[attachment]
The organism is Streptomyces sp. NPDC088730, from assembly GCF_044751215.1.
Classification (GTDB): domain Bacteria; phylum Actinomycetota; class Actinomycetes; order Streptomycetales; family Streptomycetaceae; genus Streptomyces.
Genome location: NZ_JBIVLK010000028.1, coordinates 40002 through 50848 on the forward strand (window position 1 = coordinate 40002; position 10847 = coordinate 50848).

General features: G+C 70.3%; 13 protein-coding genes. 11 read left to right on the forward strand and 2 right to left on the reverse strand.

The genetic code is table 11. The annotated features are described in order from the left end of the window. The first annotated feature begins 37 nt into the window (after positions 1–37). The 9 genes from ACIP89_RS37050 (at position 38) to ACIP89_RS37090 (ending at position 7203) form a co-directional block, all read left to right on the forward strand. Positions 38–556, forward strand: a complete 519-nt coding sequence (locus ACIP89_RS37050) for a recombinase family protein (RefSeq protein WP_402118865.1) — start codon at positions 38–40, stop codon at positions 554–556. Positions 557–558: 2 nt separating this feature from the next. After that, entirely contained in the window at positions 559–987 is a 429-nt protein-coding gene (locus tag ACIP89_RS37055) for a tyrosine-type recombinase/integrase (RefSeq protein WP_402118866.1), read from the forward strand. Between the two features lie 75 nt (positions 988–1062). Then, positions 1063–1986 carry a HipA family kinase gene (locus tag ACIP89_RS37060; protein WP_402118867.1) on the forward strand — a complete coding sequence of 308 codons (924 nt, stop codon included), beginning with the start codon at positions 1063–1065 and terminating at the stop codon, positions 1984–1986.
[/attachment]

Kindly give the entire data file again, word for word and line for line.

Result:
The organism is Streptomyces sp. NPDC088730, from assembly GCF_044751215.1.
Classification (GTDB): domain Bacteria; phylum Actinomycetota; class Actinomycetes; order Streptomycetales; family Streptomycetaceae; genus Streptomyces.
Genome location: NZ_JBIVLK010000028.1, coordinates 40002 through 50848 on the forward strand (window position 1 = coordinate 40002; position 10847 = coordinate 50848).

General features: G+C 70.3%; 13 protein-coding genes. 11 read left to right on the forward strand and 2 right to left on the reverse strand.

The genetic code is table 11. The annotated features are described in order from the left end of the window. The first annotated feature begins 37 nt into the window (after positions 1–37). The 9 genes from ACIP89_RS37050 (at position 38) to ACIP89_RS37090 (ending at position 7203) form a co-directional block, all read left to right on the forward strand. Positions 38–556, forward strand: a complete 519-nt coding sequence (locus ACIP89_RS37050) for a recombinase family protein (RefSeq protein WP_402118865.1) — start codon at positions 38–40, stop codon at positions 554–556. Positions 557–558: 2 nt separating this feature from the next. After that, entirely contained in the window at positions 559–987 is a 429-nt protein-coding gene (locus tag ACIP89_RS37055) for a tyrosine-type recombinase/integrase (RefSeq protein WP_402118866.1), read from the forward strand. Between the two features lie 75 nt (positions 988–1062). Then, positions 1063–1986 carry a HipA family kinase gene (locus tag ACIP89_RS37060; protein WP_402118867.1) on the forward strand — a complete coding sequence of 308 codons (924 nt, stop codon included), beginning with the start codon at positions 1063–1065 and terminating at the stop codon, positions 1984–1986.